• 43. Forsberg, J.
    et al.
    Hedberg, Jonas
    KTH, School of Chemical Science and Engineering (CHE), Chemistry, Corrosion Science.
    Leygraf, Christofer
    KTH, School of Chemical Science and Engineering (CHE), Chemistry, Corrosion Science.
    Nordgren, J.
    Duda, L. C.
    The Initial Stages of Atmospheric Corrosion of Iron in a Saline Environment Studied with Time-Resolved In Situ X-Ray Transmission Microscopy2010In: Journal of the Electrochemical Society, ISSN 0013-4651, E-ISSN 1945-7111, Vol. 157, no 3, p. C110-C115Article in journal (Refereed)
    Abstract [en]

    We have investigated atmospheric corrosion of a 50 nm layer of iron covered with a thin layer of NaCl by in situ X-ray transmission spectromicroscopy. We find that upon its deliquescence, a small part of the NaCl layer is rapidly transformed into a sodium oxide (NaOH) species. A large part of the sodium and chlorine ions forms a concentrated solution on the iron surface and becomes segregated, whereby the sodium ions appear stationary and passive during further corrosion progression. In contrast, the chlorine ions appear highly mobile and become concentrated at and travel with the corrosion front, apparently acting as a corrosion catalyst. The corrosion front progression is partly of filiform and partly of radial type. The early iron corrosion products (chloride-containing oxyhydroxides) are short-lived (for some hours) and undergo a transformation as the corrosion front sweeps by from a chlorinated species to a less chlorinated species.

  • 44.
    Forslund, Mattias
    et al.
    KTH, School of Chemical Science and Engineering (CHE), Chemistry, Surface and Corrosion Science.
    Leygraf, Christofer
    KTH, School of Chemical Science and Engineering (CHE), Chemistry, Surface and Corrosion Science.
    Claesson, Per M.
    KTH, School of Chemical Science and Engineering (CHE), Chemistry, Surface and Corrosion Science.
    Pan, Jinshan
    KTH, School of Chemical Science and Engineering (CHE), Chemistry, Surface and Corrosion Science.
    Octadecanethiol as Corrosion Inhibitor for Zinc and Patterned Zinc-Copper in Humidified Air with Formic Acid2014In: Journal of the Electrochemical Society, ISSN 0013-4651, E-ISSN 1945-7111, Vol. 161, no 6, p. C330-C338Article in journal (Refereed)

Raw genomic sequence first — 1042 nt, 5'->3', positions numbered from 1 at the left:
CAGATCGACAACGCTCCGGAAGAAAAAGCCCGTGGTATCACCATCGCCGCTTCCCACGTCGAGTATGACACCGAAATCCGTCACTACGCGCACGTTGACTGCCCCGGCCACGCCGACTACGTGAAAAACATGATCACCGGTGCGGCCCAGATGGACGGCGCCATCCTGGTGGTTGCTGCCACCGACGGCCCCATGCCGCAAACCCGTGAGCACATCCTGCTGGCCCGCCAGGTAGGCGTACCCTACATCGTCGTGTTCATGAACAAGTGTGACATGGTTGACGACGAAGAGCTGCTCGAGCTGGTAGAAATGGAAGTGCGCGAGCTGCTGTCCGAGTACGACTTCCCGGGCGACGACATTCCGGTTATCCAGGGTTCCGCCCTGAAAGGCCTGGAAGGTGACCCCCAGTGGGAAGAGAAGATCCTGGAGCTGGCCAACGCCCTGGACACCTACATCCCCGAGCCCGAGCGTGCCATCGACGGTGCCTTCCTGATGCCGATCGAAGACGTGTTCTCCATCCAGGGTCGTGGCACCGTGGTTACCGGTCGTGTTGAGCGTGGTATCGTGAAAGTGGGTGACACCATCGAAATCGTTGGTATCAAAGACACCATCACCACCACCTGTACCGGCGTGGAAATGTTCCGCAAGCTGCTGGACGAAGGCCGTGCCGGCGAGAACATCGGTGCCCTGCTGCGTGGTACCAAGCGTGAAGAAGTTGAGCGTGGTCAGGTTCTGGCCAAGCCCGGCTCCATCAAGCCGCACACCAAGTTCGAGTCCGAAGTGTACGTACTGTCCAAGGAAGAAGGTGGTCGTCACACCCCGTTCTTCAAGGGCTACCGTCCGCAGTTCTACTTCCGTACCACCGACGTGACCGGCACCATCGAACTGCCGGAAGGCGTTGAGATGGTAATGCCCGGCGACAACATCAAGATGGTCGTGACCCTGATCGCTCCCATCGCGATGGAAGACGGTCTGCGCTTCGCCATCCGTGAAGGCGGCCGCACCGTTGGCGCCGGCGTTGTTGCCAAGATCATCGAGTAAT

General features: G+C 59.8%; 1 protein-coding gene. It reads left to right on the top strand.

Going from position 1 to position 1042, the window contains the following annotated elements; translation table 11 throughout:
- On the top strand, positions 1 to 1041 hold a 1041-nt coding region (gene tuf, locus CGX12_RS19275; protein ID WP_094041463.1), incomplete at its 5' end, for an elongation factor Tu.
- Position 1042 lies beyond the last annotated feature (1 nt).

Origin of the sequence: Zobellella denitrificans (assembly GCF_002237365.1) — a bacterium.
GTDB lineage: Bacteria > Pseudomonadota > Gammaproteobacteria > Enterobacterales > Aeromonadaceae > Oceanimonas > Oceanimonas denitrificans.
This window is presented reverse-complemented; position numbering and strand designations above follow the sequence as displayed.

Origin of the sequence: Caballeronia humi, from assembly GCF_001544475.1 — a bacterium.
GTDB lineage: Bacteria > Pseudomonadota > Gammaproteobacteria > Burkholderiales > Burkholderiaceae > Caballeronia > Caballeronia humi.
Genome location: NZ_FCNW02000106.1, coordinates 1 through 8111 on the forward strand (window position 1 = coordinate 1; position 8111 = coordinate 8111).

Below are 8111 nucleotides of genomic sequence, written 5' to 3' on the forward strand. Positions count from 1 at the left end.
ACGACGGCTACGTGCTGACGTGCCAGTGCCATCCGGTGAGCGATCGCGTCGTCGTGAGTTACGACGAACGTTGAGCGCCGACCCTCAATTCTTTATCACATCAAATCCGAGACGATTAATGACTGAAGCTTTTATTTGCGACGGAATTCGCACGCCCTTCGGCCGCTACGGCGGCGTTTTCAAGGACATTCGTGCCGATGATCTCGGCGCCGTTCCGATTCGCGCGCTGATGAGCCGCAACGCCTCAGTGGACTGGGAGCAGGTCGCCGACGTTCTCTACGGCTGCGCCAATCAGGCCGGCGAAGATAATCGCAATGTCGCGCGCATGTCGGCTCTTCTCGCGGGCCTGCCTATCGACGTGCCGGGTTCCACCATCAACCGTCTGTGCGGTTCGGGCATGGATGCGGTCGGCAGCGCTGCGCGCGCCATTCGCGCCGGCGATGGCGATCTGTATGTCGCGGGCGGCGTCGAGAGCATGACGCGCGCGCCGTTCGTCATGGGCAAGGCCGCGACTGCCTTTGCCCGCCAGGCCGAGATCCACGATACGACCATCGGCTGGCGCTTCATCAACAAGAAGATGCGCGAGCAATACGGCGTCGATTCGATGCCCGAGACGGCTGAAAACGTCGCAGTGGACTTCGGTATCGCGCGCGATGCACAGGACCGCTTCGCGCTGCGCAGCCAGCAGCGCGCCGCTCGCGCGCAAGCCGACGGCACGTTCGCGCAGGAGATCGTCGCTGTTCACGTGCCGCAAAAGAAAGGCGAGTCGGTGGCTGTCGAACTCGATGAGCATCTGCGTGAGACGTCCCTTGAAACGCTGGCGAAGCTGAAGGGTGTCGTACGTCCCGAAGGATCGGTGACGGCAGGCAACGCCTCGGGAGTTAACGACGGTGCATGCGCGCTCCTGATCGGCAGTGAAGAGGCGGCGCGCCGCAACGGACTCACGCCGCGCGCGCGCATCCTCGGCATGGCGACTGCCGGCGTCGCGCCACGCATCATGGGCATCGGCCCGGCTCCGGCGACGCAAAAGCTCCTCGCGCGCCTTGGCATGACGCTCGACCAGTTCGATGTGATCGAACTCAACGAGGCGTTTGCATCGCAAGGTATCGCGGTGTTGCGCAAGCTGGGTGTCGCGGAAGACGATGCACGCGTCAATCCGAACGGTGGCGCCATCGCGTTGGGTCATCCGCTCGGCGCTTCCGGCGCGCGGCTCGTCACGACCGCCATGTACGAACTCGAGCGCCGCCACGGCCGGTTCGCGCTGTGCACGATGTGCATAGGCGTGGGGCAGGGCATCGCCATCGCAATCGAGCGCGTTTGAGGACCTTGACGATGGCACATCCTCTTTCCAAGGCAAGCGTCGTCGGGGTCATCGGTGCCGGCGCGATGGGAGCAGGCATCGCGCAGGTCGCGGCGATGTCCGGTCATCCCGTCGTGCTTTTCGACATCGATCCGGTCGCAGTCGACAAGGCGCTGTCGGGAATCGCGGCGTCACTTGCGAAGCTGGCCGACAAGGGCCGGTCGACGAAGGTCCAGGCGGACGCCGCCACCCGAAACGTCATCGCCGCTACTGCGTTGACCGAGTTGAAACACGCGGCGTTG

Abstract [en]

    The corrosion inhibition efficiency of octadecanethiol (ODT) for zinc and a zinc-copper patterned model sample (Zn-Cu) has been explored during exposure in an atmosphere that mimics indoor atmospheric corrosion containing humidified air (80% relative humidity at 20 degrees C) and formic acid (around 100 ppb). The corrosion kinetics were monitored in situ with infrared reflection absorption spectroscopy, and the local nature of corrosion effects post-analyzed with complementary scanning electron microscopy, atomic force microscopy and confocal Raman spectroscopy. ODT shows initially a corrosion inhibiting ability both on zinc and on Zn-Cu. This ability decreases with time due to local removal of ODT, which causes micro-galvanic effects that eventually result in corrosion rates that exceed those for the uncovered samples. On bare and ODT-covered samples, the presence of a copper-zinc junction results in both accelerated corrosion and in structurally more developed corrosion products. Overall, the results suggest that ODT can function as a temporary corrosion inhibitor in representative indoor environments on zinc and zinc with zinc-copper junctions.

  • 45.
    Forslund, Mattias
    et al.
    KTH, School of Chemical Science and Engineering (CHE), Chemistry, Surface and Corrosion Science.
    Leygraf, Christofer
    KTH, School of Chemical Science and Engineering (CHE), Chemistry, Surface and Corrosion Science.
    Claesson, Per Martin
    KTH, School of Chemical Science and Engineering (CHE), Chemistry, Surface and Corrosion Science.
    Lin, C.
    Pan, Jinshan
    KTH, School of Chemical Science and Engineering (CHE), Chemistry, Surface and Corrosion Science.
    Micro-galvanic corrosion effects on patterned copper-zinc samples during exposure in humidified air containing formic acid2013In: Journal of the Electrochemical Society, ISSN 0013-4651, E-ISSN 1945-7111, Vol. 160, no 9, p. C423-C431Article in journal (Refereed)
    Abstract [en]